The hotel is popular with guests who love not only the beautiful, leafy grounds and impeccable service, but the proximity to Firenze (to use the city’s Italian name), just a 15-minute shuttle bus away.
Recently named the most visited cultural site in Italy for the first time, the Uffizi Galleries (uffizi.it) are usually the biggest draw in Florence for art lovers, but right now another exhibition is the talk of the town – amongst tourists and locals alike.
A co-production of Palazzo Strozzi Foundation and the Bargello Museum, Donatello, The Renaissance (tickets €15) is billed as a once in a lifetime retrospective examining the greatest sculptor of his generation, and the impact he had on his contemporaries.
Open until July 31, the show traces the artist’s earliest works in terracotta, through to chubby cherubs and gleaming golden religious figures, up until the last five years when his working life was wholly devoted to building projects commissioned by – you guessed it – the Medicis.
The culinary arts are also held in high esteem in Tuscany, as I learn when I sit down in the private kitchen of Casa Colonica, the former farmhouse where I’m stationed at Villa La Massa, for a cookery demonstration with head chef Stefano Ballarino.
Gently prodding and stretching a spongy dough into an undulating oval, chef douses it with olive oil and rock salt and slides it into the oven.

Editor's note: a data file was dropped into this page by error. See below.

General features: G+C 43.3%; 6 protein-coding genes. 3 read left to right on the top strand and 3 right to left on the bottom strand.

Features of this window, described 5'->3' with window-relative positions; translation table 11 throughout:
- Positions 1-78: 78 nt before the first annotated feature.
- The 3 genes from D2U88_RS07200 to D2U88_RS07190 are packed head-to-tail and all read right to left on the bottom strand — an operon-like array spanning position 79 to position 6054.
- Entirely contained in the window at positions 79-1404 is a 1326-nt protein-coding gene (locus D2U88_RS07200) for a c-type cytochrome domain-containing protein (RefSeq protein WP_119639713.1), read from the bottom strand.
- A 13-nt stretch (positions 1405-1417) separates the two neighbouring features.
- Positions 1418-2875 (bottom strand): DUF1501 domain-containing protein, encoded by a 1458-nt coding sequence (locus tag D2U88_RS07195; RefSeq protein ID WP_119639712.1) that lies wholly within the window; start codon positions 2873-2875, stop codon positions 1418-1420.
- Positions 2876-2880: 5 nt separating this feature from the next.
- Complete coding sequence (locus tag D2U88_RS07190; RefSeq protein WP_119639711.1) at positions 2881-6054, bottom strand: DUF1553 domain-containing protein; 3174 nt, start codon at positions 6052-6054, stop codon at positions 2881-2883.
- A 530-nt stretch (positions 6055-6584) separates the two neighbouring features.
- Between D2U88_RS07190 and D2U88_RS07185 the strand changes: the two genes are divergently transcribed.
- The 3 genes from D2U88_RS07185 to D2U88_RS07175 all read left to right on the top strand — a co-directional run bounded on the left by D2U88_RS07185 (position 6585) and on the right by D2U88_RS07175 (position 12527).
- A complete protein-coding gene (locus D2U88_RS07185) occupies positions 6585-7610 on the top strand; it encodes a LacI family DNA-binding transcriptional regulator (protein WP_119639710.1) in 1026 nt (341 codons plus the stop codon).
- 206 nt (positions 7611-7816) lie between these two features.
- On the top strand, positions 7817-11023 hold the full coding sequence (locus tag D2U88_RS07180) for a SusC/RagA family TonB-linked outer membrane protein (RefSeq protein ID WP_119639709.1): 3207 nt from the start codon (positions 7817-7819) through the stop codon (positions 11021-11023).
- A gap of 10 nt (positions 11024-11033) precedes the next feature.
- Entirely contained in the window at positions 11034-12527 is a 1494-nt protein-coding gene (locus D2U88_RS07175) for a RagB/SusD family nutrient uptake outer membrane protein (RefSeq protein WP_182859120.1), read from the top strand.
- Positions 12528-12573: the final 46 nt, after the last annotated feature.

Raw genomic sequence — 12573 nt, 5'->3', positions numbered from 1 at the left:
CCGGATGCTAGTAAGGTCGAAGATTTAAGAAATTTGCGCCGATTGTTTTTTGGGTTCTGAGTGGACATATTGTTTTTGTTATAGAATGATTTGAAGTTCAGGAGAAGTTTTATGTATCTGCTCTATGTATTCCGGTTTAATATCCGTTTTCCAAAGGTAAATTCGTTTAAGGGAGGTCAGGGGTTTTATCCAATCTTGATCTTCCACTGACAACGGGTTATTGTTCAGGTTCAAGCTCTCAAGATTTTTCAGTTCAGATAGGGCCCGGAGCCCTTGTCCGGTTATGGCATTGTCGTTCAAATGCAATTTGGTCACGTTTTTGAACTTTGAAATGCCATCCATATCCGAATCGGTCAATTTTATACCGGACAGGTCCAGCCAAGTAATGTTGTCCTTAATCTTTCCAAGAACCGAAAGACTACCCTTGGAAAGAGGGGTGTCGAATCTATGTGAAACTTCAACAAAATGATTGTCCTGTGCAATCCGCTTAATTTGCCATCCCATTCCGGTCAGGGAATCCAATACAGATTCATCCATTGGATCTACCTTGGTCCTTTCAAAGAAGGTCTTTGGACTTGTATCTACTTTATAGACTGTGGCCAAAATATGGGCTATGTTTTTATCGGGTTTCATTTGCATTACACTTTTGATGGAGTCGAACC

Fifteen minutes later we’re savouring steaming chunks of focaccia topped with creamy goat’s cheese, pecorino, salami and mortadella ham.
My epicurean adventures continue the next afternoon at Vallepicciola vineyard (vallepicciola.com), an hour from Florence in the Chianti Classico area.
Jumping in the back of an open-topped jeep, we zoom off on a tour of the estate, where the vines are still snoozing, only a few tiny green buds beginning to sprout. Agronomists are hard at work optimising growing conditions to ensure a plentiful and flavoursome harvest when summer comes.
Hopping out at the top of a hill, we duck into a deconsecrated chapel lined with barrels of Vinsanto dessert wine. Resting in the cool, high-ceilinged space, they’re in the midst of a five-year aging process.
Most of the wine production here happens underground (the subterranean temperatures help to save energy). Gazing down from the overhead walkways, we see gleaming stainless steel vats awaiting the arrival of this year’s freshly squeezed juice.
“It’s quiet now, but from August to November, this area is always busy,” says tour guide Federico Gutierrez, leading us another level down, where rows and rows of Hungarian oak barrels lie in the dark, the only sound the gentle hiss of a humidity regulator.
Brandishing a long glass pipette, Gutierrez extracts samples of Migliore Rosso that hasn’t yet reached its full potential (it still tastes pretty delicious to my untrained palate).
Back on ground level, we sup seven of the vineyard’s top drops, from a lightly fizzing Spumante to a deep Cabernet Franc, and deliberate over which to take home.
Founded in 1999 on the grounds of an old nunnery, Vallepicciola is one of the youngest vineyards in Tuscany.
Committed to sustainable viticulture, the estate uses photovoltaic panels to power the cellar, and the buildings, constructed with local materials, designed to blend in with the natural surroundings.
Incredible architecture and modern techniques that honour the heritage of the region. No doubt the Medicis would approve.
How to plan your trip
Rates at Villa La Massa (villalamassa.com) start from €520 for a Double Deluxe Room per night, including breakfast. Price also includes use of the Arno SPA facilities (including gym, sauna, Turkish baths). Price includes VAT and service. City tax excluded.